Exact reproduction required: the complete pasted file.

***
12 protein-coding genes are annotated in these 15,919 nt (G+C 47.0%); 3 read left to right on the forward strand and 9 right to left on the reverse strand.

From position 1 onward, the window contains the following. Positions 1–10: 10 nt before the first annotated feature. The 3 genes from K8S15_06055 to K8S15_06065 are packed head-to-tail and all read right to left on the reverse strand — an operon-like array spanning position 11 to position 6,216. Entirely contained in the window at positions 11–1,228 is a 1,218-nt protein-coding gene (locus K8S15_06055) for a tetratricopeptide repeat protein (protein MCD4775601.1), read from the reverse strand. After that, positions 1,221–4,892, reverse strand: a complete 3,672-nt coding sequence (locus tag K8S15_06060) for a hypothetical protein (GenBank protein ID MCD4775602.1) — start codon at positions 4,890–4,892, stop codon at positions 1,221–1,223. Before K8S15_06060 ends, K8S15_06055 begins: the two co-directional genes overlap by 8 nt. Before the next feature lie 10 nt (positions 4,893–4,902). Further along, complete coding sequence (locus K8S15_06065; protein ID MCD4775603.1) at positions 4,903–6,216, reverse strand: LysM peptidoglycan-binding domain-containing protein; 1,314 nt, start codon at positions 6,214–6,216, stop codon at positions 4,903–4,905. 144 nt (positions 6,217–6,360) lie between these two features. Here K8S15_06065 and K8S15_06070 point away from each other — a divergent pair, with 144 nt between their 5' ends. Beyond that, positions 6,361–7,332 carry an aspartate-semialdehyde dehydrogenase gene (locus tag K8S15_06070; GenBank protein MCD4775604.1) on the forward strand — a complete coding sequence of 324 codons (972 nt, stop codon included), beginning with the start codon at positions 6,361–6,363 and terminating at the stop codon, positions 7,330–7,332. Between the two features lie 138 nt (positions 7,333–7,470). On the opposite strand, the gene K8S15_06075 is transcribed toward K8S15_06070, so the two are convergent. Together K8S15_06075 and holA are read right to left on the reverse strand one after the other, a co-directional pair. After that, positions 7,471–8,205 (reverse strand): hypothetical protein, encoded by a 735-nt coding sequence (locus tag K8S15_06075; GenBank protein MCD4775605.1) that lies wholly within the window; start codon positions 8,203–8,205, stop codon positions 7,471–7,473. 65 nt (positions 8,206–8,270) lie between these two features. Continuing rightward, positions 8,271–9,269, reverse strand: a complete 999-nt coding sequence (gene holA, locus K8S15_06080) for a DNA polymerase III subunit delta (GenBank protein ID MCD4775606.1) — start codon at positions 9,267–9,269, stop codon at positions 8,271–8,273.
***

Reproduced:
12 protein-coding genes are annotated in these 15,919 nt (G+C 47.0%); 3 read left to right on the forward strand and 9 right to left on the reverse strand.

From position 1 onward, the window contains the following. Positions 1–10: 10 nt before the first annotated feature. The 3 genes from K8S15_06055 to K8S15_06065 are packed head-to-tail and all read right to left on the reverse strand — an operon-like array spanning position 11 to position 6,216. Entirely contained in the window at positions 11–1,228 is a 1,218-nt protein-coding gene (locus K8S15_06055) for a tetratricopeptide repeat protein (protein MCD4775601.1), read from the reverse strand. After that, positions 1,221–4,892, reverse strand: a complete 3,672-nt coding sequence (locus tag K8S15_06060) for a hypothetical protein (GenBank protein ID MCD4775602.1) — start codon at positions 4,890–4,892, stop codon at positions 1,221–1,223. Before K8S15_06060 ends, K8S15_06055 begins: the two co-directional genes overlap by 8 nt. Before the next feature lie 10 nt (positions 4,893–4,902). Further along, complete coding sequence (locus K8S15_06065; protein ID MCD4775603.1) at positions 4,903–6,216, reverse strand: LysM peptidoglycan-binding domain-containing protein; 1,314 nt, start codon at positions 6,214–6,216, stop codon at positions 4,903–4,905. 144 nt (positions 6,217–6,360) lie between these two features. Here K8S15_06065 and K8S15_06070 point away from each other — a divergent pair, with 144 nt between their 5' ends. Beyond that, positions 6,361–7,332 carry an aspartate-semialdehyde dehydrogenase gene (locus tag K8S15_06070; GenBank protein MCD4775604.1) on the forward strand — a complete coding sequence of 324 codons (972 nt, stop codon included), beginning with the start codon at positions 6,361–6,363 and terminating at the stop codon, positions 7,330–7,332. Between the two features lie 138 nt (positions 7,333–7,470). On the opposite strand, the gene K8S15_06075 is transcribed toward K8S15_06070, so the two are convergent. Together K8S15_06075 and holA are read right to left on the reverse strand one after the other, a co-directional pair. After that, positions 7,471–8,205 (reverse strand): hypothetical protein, encoded by a 735-nt coding sequence (locus tag K8S15_06075; GenBank protein MCD4775605.1) that lies wholly within the window; start codon positions 8,203–8,205, stop codon positions 7,471–7,473. 65 nt (positions 8,206–8,270) lie between these two features. Continuing rightward, positions 8,271–9,269, reverse strand: a complete 999-nt coding sequence (gene holA, locus K8S15_06080) for a DNA polymerase III subunit delta (GenBank protein ID MCD4775606.1) — start codon at positions 9,267–9,269, stop codon at positions 8,271–8,273.